That's really helpful. I will pass that along.

Theme music  11:18

Christoph Lindner  11:24

So we've talked a bit about the relationship between light and health. I'm also wondering about the relationship between light and safety. Because early on Jemima, you mentioned, you know, people mostly become aware of lighting design when it's not working well. And I think one of the one of the ways in which people often experience bad lighting design is at night in poorly lit situations in spaces, like in a poorly lit street or poorly lit parking area. And I'm wondering if you could talk a bit about the importance of lighting to safety?

Jemima Unwin-Teji  12:01

Yeah, so first few things to mention and one is that there's a difference between actual safety and perceived safety. So we need to differentiate those two topics, so on perceived safety, so reassurance light definitely has an effect, and from what my research showed was that people just don't like dark gaps. So maybe if you have a dark area for too long, and I think it's, you know, people are just... people will rate that street to be less safe at night compared to their day rating. And obviously, we have to do that because you get different areas, which, you know, you have different perceptions. So you need to use the day rating as a control of the night one. Yeah. And I found that yeah, it's basically dark areas for too long, people would significantly rate the streets to be less safe. And I think it's probably and I'm speculating here, but I think it's probably goes back to a primordial fear of what could pop out of the dark, and, you know, jumped out at us. There's a chap, a researcher called Warr, W-A-R-R, who came up with the concept of "lurk lines" it's like, we don't like what we can't see, because we kind of then imagine what could be there. I think that's important to mention. But I also think that and what I found was that lighting always mattered with other things. You know, it was aspects, for example, are other people about? You know, how busiest street is, the reputation of the area, perceived access to help. So if it was somewhere where you felt like someone would come to your aid if you got into trouble. So it's incredibly complex, and very rarely was was lighting a factor on its own, like only lighting it was always lighting in combination with other factors.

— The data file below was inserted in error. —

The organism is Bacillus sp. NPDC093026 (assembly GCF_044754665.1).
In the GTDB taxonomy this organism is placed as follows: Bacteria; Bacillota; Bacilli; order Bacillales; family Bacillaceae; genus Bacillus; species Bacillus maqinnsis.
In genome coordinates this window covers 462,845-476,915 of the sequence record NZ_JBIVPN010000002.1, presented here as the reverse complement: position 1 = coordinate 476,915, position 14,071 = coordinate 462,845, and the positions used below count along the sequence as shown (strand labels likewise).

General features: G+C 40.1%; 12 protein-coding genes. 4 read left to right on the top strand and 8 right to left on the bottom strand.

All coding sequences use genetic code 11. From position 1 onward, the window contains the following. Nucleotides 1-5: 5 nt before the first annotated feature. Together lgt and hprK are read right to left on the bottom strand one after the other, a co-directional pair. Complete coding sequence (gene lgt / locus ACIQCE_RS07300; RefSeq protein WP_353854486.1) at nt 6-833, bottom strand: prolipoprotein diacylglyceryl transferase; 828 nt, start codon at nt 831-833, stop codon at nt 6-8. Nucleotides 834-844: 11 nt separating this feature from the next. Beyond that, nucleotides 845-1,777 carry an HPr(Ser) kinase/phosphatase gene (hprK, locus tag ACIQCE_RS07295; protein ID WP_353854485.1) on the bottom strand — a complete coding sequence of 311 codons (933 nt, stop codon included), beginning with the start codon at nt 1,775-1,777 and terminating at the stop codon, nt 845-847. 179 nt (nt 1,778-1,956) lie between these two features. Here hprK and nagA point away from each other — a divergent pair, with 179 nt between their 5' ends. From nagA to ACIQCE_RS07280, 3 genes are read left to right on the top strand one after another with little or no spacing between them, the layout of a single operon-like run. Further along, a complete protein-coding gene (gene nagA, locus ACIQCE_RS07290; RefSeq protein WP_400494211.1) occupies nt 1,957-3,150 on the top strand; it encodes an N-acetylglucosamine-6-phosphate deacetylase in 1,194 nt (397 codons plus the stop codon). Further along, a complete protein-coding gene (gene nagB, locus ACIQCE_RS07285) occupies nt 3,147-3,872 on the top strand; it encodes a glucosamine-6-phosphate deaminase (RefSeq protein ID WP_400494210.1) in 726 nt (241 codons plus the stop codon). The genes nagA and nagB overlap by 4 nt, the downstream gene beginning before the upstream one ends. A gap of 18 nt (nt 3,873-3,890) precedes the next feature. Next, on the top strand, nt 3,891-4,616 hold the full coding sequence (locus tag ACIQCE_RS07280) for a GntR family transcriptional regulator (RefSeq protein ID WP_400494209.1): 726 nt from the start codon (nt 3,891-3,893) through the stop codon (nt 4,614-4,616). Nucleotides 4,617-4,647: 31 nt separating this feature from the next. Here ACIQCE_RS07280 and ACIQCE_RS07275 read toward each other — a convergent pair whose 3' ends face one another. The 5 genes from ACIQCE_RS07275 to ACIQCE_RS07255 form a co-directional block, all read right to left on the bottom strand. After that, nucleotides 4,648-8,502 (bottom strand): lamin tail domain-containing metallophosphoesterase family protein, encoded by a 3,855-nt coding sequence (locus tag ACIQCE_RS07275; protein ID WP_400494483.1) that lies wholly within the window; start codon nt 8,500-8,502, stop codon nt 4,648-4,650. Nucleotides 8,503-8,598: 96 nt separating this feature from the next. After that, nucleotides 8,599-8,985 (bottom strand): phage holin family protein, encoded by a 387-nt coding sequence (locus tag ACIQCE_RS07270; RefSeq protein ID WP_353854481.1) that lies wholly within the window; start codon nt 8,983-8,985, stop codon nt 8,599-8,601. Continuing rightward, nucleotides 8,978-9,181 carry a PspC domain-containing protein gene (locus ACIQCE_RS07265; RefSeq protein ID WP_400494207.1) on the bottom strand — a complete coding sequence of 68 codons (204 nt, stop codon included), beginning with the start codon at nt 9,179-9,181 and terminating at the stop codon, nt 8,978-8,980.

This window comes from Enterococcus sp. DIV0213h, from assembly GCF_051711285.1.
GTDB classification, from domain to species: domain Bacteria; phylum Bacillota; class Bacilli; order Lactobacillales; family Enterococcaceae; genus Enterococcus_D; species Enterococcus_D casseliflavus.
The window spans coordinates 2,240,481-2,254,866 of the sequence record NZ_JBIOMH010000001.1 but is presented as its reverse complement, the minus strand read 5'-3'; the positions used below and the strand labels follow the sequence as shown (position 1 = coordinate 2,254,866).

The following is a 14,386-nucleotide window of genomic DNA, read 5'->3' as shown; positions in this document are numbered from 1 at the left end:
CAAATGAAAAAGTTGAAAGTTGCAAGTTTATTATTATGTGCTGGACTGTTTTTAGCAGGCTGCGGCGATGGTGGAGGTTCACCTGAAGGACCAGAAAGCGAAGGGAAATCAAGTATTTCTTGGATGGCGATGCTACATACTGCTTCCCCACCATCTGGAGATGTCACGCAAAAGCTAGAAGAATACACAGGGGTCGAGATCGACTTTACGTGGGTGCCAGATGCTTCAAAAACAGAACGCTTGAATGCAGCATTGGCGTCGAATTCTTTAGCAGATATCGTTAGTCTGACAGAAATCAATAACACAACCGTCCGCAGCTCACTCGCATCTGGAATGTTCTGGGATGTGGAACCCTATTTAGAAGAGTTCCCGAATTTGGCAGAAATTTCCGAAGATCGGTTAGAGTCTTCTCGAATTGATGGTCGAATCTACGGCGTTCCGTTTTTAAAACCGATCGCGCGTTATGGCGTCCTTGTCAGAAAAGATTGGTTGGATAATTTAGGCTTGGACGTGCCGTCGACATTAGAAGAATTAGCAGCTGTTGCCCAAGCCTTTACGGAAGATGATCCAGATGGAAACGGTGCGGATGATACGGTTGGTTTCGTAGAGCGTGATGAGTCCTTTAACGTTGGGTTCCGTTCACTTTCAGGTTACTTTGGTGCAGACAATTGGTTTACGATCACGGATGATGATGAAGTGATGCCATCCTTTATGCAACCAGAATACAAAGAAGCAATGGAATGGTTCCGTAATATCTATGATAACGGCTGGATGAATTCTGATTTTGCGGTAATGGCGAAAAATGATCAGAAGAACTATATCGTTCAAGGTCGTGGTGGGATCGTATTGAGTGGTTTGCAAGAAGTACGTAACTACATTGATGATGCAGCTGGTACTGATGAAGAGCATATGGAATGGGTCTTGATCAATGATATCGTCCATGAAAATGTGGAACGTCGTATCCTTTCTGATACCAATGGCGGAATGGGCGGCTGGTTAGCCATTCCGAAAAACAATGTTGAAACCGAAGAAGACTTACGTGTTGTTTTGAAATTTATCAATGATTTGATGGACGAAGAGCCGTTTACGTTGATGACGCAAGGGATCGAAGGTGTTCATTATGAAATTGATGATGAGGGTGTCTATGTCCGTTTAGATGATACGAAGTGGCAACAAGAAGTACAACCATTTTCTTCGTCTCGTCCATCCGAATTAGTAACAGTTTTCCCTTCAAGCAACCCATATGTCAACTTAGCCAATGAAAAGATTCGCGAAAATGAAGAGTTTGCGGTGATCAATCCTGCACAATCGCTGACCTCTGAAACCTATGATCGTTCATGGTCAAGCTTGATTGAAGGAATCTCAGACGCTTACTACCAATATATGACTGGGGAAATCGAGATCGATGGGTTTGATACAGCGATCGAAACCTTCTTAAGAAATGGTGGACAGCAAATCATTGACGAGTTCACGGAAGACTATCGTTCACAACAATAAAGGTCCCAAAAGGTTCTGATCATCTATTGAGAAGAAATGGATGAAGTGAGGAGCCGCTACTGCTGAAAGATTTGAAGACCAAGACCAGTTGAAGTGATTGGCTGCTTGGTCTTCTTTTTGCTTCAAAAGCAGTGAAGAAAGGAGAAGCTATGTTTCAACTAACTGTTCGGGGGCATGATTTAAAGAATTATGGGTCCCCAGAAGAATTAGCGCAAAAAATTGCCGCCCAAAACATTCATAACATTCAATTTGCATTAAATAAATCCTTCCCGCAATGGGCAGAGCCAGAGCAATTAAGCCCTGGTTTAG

Christoph Lindner  13:45

I guess that makes sense. Because you know what, we wouldn't want are cities at night that are lit up like stadiums or something, floodlight everywhere, lights everywhere, and so great. You can't you can't sleep and it's just, you know, invasive and aggressive. And so I think this is where questions of design come in, you know, how do you strike the right balance for there to be enough light to be able to see, to go where you want to go, to feel safe or be safe, but at the same time to kind of respect the fact that it is night. And also there's an interesting, I think intersection here with sustainability in the environment. So if we think about the effect of night lighting and cities on the migration of birds and wildlife and things like that, as well as the energy it takes to run lights, I'm wondering how do you balance all of these things, you know, safety, aesthetics, health, the environment, the energy?